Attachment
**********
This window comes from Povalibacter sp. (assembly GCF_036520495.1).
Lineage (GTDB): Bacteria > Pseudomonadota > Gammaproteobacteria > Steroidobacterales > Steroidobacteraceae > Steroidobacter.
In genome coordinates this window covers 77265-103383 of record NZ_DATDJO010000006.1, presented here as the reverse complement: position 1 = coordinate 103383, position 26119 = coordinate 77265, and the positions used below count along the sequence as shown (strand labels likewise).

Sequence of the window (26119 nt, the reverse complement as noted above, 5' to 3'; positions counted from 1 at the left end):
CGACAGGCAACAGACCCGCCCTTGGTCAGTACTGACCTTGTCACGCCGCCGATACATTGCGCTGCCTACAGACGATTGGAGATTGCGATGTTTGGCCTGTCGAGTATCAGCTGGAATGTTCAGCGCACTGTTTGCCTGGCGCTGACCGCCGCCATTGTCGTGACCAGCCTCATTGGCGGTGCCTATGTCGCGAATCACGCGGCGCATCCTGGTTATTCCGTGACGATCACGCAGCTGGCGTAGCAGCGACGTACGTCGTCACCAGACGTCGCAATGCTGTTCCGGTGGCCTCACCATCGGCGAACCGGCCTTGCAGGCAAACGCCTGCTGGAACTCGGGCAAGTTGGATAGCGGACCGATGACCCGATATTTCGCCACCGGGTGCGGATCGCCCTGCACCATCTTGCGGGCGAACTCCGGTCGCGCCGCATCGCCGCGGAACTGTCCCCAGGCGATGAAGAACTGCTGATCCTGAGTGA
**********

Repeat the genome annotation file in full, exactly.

This window comes from Povalibacter sp. (assembly GCF_036520495.1).
Lineage (GTDB): Bacteria > Pseudomonadota > Gammaproteobacteria > Steroidobacterales > Steroidobacteraceae > Steroidobacter.
In genome coordinates this window covers 77265-103383 of record NZ_DATDJO010000006.1, presented here as the reverse complement: position 1 = coordinate 103383, position 26119 = coordinate 77265, and the positions used below count along the sequence as shown (strand labels likewise).

Sequence of the window (26119 nt, the reverse complement as noted above, 5' to 3'; positions counted from 1 at the left end):
CGACAGGCAACAGACCCGCCCTTGGTCAGTACTGACCTTGTCACGCCGCCGATACATTGCGCTGCCTACAGACGATTGGAGATTGCGATGTTTGGCCTGTCGAGTATCAGCTGGAATGTTCAGCGCACTGTTTGCCTGGCGCTGACCGCCGCCATTGTCGTGACCAGCCTCATTGGCGGTGCCTATGTCGCGAATCACGCGGCGCATCCTGGTTATTCCGTGACGATCACGCAGCTGGCGTAGCAGCGACGTACGTCGTCACCAGACGTCGCAATGCTGTTCCGGTGGCCTCACCATCGGCGAACCGGCCTTGCAGGCAAACGCCTGCTGGAACTCGGGCAAGTTGGATAGCGGACCGATGACCCGATATTTCGCCACCGGGTGCGGATCGCCCTGCACCATCTTGCGGGCGAACTCCGGTCGCGCCGCATCGCCGCGGAACTGTCCCCAGGCGATGAAGAACTGCTGATCCTGAGTGA